Given the broad potential for iodine-enhanced CT imaging to become a major tool for soft-tissue reconstruction in vertebrate morphology, we will hold a symposium at the 2016 ICVM meeting to exhibit the wide range of taxa and questions that can be examined using these approaches. Through our symposium, Diffusible iodine-based contrast-enhanced computed tomography (diceCT) and related imaging techniques for research in evolutionary morphology, we will feature the newest and ongoing applications of contrast-enhanced three-dimensional (3-D) imaging already being undertaken by researchers within the International Society of Vertebrate Morphology. We further propose to hold a student-focused, combined poster session with the Hartstone-Rose and Marchi symposium on muscle functional morphology, to bridge the related techniques of our respective presenters. Our goal is to spur the further adoption of these methods by vertebrate morphologists. We will achieve this by (1) highlighting recent methodological advances in contrast-enhanced CT and μCT imaging, (2) demonstrating active research that integrates diceCT and related imaging techniques into toolkits addressing macroevolutionary questions, and (3) generating discussions of future directions and the long-term place for contrast-enhanced imaging in the study of extant vertebrates. We have assembled a diverse group of speakers who have enthusiastically agreed to participate in this symposium. They include well-established researchers, emerging early-career scientists, and graduate students in the fields of functional morphology, biomechanics, phenotypic integration, and vertebrate paleontology, whose academic contributions have already brought important insights to evolutionary biology. Demonstration of the high-level inferences that can be garnered with diceCT will spur collaborations among labs already exploring this powerful new tool with those who are considering how to apply it to their own research questions.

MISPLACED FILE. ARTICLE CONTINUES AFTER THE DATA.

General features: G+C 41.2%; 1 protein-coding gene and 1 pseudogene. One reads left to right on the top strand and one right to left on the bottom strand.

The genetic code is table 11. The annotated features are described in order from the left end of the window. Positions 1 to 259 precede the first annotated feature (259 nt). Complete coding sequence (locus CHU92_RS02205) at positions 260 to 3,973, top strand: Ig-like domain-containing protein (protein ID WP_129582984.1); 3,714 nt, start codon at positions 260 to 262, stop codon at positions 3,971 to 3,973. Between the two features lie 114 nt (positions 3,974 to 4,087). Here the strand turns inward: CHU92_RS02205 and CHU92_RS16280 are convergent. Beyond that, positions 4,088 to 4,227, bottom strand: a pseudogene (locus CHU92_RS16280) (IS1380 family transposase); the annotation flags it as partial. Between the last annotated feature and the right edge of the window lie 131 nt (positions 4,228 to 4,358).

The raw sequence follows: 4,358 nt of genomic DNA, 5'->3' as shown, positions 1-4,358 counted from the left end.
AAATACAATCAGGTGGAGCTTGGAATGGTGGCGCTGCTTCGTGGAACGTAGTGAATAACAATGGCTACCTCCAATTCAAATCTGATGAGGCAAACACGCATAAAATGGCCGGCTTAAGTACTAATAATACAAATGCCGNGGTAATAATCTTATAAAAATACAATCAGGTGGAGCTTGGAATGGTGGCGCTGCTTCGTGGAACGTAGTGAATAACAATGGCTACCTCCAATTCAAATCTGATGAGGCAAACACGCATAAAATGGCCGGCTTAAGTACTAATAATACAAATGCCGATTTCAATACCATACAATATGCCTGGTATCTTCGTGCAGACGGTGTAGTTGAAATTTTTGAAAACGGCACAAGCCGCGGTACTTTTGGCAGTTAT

Green — Physiological examination of ratite orthopedic disorders and soft- tissue visualization via micro-CT
Herrel — Contrast-enhanced versus phase-contrast imaging: costs and benefits of different methods
Holliday — DiceCT and its applications for understanding the reptile musculoskeletal system
Introduction & Neurological Visualization
Gignac — DiceCTing the future: new horizons for 3-D visualization of vertebrate morphology (30 min)
Weisbecker — Using the STABILITY protocol prior to IKI-staining to provide the first accurate, in situ quantification of mammalian brain proportion scaling using marsupials (15 min)
Watanabe — Mind the Gap: ontogenetic shape differences between brains and endocasts in archosaurs (15 min)